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She's my golden girl, the poster child for All-Canadian, like cheddar cheese and hockey. From collecting the eggs under her heritage breed chickens to driving her ATV to check on the newest calf to diving off the platform at a swim meet to finishing her school work early, my 10 year old gives every fibre of her being into doing.

But not earlier this month. Earlier this month she'd been benched because of a broken finger, injured playing soccer during physed splintclass. I don't blame the child who kicked her hand with such force a bone fragmented. With appropriate supports this child would have processed the fact that the ball was out of play and inappropriate to kick. That a student's hands were on the ball putting them in danger of being injured. That indoor soccer requires less forceful kicks because the game play area is much smaller. You might say well then, sit the kid out if these concepts aren't understood. But that goes against the entire principle behind accommodations. Accommodations, if done correctly, put the individual at the same level as those not needing accommodations so that they may participate fully rather than watch life pass them by.

I don't blame the teachers or educational support personnel. They are trying to create an inclusive environment as is the right of every student but without the supports, or funding, required to truly meet the needs of children with accommodations while ensuring the safety of all students and staff.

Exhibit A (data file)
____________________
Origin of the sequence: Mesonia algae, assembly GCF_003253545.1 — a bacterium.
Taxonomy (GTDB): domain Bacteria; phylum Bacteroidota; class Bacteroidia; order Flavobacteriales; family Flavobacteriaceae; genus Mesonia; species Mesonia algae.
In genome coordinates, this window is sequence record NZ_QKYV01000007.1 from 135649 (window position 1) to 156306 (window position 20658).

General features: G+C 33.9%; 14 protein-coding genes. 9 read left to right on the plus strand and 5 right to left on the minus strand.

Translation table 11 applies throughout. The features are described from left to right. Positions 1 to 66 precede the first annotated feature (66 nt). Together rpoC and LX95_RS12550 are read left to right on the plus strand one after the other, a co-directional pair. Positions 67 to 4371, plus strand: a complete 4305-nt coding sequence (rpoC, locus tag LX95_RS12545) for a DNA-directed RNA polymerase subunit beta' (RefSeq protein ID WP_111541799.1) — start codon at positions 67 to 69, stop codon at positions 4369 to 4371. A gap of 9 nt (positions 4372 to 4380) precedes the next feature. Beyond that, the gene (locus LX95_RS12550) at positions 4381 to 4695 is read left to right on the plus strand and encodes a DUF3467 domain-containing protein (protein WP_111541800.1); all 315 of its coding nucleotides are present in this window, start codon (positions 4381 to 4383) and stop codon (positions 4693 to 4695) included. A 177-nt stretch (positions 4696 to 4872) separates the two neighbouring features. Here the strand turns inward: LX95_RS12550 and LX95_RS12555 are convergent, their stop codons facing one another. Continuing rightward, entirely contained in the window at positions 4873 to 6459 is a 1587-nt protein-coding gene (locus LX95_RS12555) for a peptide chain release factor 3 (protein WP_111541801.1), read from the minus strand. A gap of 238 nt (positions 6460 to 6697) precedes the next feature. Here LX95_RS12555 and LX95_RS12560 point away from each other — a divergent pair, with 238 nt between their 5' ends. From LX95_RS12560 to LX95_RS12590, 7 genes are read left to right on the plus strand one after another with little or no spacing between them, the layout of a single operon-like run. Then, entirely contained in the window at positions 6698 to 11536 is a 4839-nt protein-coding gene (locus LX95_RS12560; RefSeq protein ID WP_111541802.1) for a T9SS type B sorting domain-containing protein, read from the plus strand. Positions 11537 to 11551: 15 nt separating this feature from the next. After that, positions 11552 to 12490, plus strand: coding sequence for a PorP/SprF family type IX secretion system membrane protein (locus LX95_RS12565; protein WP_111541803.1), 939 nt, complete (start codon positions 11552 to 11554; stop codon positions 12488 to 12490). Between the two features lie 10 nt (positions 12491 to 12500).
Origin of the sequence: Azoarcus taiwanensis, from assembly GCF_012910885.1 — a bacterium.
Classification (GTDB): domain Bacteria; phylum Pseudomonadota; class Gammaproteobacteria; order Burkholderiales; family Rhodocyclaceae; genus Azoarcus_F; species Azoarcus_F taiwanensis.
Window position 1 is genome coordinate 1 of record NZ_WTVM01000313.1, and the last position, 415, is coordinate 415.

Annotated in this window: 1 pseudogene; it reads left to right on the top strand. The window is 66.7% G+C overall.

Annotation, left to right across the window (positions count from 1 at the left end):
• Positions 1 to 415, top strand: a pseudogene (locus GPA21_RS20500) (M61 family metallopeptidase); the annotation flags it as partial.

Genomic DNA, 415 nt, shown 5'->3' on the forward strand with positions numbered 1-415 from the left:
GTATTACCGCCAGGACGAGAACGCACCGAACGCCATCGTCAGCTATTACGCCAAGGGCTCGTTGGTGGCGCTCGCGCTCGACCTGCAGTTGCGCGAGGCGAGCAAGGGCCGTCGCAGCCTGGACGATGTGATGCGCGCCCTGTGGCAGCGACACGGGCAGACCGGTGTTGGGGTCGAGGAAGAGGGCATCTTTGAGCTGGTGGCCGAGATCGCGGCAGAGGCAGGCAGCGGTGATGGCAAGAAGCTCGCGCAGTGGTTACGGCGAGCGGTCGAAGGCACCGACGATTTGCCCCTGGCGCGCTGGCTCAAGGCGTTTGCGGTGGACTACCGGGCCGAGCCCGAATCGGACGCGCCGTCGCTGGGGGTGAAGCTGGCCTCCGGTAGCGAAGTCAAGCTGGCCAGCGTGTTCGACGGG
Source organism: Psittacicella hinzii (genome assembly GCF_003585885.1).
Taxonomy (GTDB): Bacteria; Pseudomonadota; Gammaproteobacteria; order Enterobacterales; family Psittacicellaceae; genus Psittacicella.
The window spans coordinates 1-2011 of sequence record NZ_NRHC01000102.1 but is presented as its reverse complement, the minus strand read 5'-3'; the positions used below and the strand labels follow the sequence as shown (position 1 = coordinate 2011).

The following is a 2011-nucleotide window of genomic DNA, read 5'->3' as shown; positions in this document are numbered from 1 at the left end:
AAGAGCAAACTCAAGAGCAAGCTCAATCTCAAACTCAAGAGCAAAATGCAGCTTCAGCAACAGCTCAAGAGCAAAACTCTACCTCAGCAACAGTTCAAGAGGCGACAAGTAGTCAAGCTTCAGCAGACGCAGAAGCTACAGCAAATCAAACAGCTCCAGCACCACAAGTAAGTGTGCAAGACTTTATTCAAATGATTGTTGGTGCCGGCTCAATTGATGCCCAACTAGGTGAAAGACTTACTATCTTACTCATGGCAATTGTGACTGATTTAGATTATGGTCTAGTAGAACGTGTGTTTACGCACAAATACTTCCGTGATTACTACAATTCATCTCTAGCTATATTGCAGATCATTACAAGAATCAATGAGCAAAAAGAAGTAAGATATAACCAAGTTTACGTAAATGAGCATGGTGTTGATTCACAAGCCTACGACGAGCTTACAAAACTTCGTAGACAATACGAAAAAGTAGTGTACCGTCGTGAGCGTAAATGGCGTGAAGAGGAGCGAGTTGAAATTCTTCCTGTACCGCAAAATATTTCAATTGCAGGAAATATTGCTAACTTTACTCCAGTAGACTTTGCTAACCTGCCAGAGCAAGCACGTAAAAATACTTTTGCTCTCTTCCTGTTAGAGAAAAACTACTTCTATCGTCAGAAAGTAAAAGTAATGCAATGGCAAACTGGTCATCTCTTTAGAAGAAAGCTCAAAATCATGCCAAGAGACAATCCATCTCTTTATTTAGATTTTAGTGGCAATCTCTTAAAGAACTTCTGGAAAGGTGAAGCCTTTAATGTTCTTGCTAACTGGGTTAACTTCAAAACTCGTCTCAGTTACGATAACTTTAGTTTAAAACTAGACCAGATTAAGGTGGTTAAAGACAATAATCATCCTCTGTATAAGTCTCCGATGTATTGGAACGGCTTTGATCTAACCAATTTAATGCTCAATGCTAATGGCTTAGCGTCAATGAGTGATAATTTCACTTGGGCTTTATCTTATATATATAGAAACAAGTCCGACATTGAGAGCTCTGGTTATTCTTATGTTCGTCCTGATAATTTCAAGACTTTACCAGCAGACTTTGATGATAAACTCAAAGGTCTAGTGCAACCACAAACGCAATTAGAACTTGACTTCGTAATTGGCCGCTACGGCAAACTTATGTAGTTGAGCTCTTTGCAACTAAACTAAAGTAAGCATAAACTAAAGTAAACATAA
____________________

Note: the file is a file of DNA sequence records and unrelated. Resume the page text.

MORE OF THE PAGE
I don't blame the principal who follows ministry guidelines and best practices while restrained by financial limitations. They are working within a flawed system as best they can, as are boards of education.

Inclusion itself is not the problem. I have an intimate understanding of accommodations as I return to work needing them after a physical illness. But inherent in inclusivity is dignity and respect and acceptance of differing types of functioning. There is no dignity to be found when your peers fear and despise you. There are no positive lessons to be learned from students seeing their peers and support staff hit, spit upon, kicked, and verbally tormented. What they begin to accept is that school is about anxiety and boundary violations. What they are learning is hopelessness, helplessness, and ultimately apathy. If you can't escape something you must endure it and to endure it you must shut it out or shut yourself down. Our children, both with special needs and without, deserve better than this.

A flawed funding model used by the ministry of education put my daughter in a position of risk, and she is paying the price. Fortunately, she did not require surgery and no longer needs a splint, but still has pain and achiness in her hand. Because the needs of students with risky, unpredictable, impulsive, and frequently aggressive behaviours are not being appropriately met, classrooms, hallways, and buses have become rife with acts of violence. Right now all across Ontario, students and staff are afraid to go to school. They are afraid of classrooms where the toxic atmosphere is reminiscent of domestic violence because adults and children alike walk on eggshells knowing something awful is going to happen, just not sure when, how, or to whom. This daily trauma, this stressful strain of anticipatory dread, interferes with learning. And all children deserve, and have a right to, a healthy safe learning environment.

I'm calling you out, Mitzie Hunter, for failing my golden girl. For creating an environment which has inhibited her ability to reach her full potential. For not keeping her safe. It's on you, Mitzie.

Kathy Bell







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